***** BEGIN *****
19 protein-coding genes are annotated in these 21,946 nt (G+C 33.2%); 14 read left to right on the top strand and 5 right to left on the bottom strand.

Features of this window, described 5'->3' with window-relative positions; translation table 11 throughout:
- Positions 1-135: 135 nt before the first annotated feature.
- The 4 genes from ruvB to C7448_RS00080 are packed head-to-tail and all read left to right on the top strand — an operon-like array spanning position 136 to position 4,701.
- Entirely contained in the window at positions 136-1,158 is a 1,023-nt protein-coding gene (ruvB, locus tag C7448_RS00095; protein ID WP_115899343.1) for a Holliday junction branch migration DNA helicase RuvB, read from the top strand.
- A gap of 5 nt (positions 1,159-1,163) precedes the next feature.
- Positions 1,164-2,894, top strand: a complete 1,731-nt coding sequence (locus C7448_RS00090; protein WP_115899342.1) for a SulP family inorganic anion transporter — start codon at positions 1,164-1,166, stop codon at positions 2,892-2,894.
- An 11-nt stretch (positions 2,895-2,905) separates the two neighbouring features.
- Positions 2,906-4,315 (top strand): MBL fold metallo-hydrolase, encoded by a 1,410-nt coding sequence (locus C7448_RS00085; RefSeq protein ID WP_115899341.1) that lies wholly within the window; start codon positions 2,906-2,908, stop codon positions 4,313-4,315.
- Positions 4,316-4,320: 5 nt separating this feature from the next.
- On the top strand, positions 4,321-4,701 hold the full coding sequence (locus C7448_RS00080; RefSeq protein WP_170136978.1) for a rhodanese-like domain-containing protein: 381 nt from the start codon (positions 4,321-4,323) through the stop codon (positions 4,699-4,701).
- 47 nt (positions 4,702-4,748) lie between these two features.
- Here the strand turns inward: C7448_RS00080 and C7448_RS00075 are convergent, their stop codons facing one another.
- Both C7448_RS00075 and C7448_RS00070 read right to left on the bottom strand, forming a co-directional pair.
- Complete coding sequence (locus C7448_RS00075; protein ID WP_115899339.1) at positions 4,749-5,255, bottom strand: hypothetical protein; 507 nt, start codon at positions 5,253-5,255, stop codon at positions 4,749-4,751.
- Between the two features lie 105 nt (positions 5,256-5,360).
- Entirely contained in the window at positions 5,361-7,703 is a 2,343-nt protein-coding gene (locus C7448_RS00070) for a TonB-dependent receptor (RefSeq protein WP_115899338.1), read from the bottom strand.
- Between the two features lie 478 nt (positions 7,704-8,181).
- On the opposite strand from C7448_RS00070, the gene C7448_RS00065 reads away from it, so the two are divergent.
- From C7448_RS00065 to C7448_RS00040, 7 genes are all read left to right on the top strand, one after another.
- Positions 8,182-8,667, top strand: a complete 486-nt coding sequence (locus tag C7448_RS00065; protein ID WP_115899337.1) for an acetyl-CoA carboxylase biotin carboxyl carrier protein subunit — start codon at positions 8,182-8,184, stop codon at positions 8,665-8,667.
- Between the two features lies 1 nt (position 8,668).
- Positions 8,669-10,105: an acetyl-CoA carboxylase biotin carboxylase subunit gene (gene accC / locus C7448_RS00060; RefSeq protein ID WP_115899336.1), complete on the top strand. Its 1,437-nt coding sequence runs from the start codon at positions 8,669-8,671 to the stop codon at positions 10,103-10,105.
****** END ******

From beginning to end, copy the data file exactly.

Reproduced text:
19 protein-coding genes are annotated in these 21,946 nt (G+C 33.2%); 14 read left to right on the top strand and 5 right to left on the bottom strand.

Features of this window, described 5'->3' with window-relative positions; translation table 11 throughout:
- Positions 1-135: 135 nt before the first annotated feature.
- The 4 genes from ruvB to C7448_RS00080 are packed head-to-tail and all read left to right on the top strand — an operon-like array spanning position 136 to position 4,701.
- Entirely contained in the window at positions 136-1,158 is a 1,023-nt protein-coding gene (ruvB, locus tag C7448_RS00095; protein ID WP_115899343.1) for a Holliday junction branch migration DNA helicase RuvB, read from the top strand.
- A gap of 5 nt (positions 1,159-1,163) precedes the next feature.
- Positions 1,164-2,894, top strand: a complete 1,731-nt coding sequence (locus C7448_RS00090; protein WP_115899342.1) for a SulP family inorganic anion transporter — start codon at positions 1,164-1,166, stop codon at positions 2,892-2,894.
- An 11-nt stretch (positions 2,895-2,905) separates the two neighbouring features.
- Positions 2,906-4,315 (top strand): MBL fold metallo-hydrolase, encoded by a 1,410-nt coding sequence (locus C7448_RS00085; RefSeq protein ID WP_115899341.1) that lies wholly within the window; start codon positions 2,906-2,908, stop codon positions 4,313-4,315.
- Positions 4,316-4,320: 5 nt separating this feature from the next.
- On the top strand, positions 4,321-4,701 hold the full coding sequence (locus C7448_RS00080; RefSeq protein WP_170136978.1) for a rhodanese-like domain-containing protein: 381 nt from the start codon (positions 4,321-4,323) through the stop codon (positions 4,699-4,701).
- 47 nt (positions 4,702-4,748) lie between these two features.
- Here the strand turns inward: C7448_RS00080 and C7448_RS00075 are convergent, their stop codons facing one another.
- Both C7448_RS00075 and C7448_RS00070 read right to left on the bottom strand, forming a co-directional pair.
- Complete coding sequence (locus C7448_RS00075; protein ID WP_115899339.1) at positions 4,749-5,255, bottom strand: hypothetical protein; 507 nt, start codon at positions 5,253-5,255, stop codon at positions 4,749-4,751.
- Between the two features lie 105 nt (positions 5,256-5,360).
- Entirely contained in the window at positions 5,361-7,703 is a 2,343-nt protein-coding gene (locus C7448_RS00070) for a TonB-dependent receptor (RefSeq protein WP_115899338.1), read from the bottom strand.
- Between the two features lie 478 nt (positions 7,704-8,181).
- On the opposite strand from C7448_RS00070, the gene C7448_RS00065 reads away from it, so the two are divergent.
- From C7448_RS00065 to C7448_RS00040, 7 genes are all read left to right on the top strand, one after another.
- Positions 8,182-8,667, top strand: a complete 486-nt coding sequence (locus tag C7448_RS00065; protein ID WP_115899337.1) for an acetyl-CoA carboxylase biotin carboxyl carrier protein subunit — start codon at positions 8,182-8,184, stop codon at positions 8,665-8,667.
- Between the two features lies 1 nt (position 8,668).
- Positions 8,669-10,105: an acetyl-CoA carboxylase biotin carboxylase subunit gene (gene accC / locus C7448_RS00060; RefSeq protein ID WP_115899336.1), complete on the top strand. Its 1,437-nt coding sequence runs from the start codon at positions 8,669-8,671 to the stop codon at positions 10,103-10,105.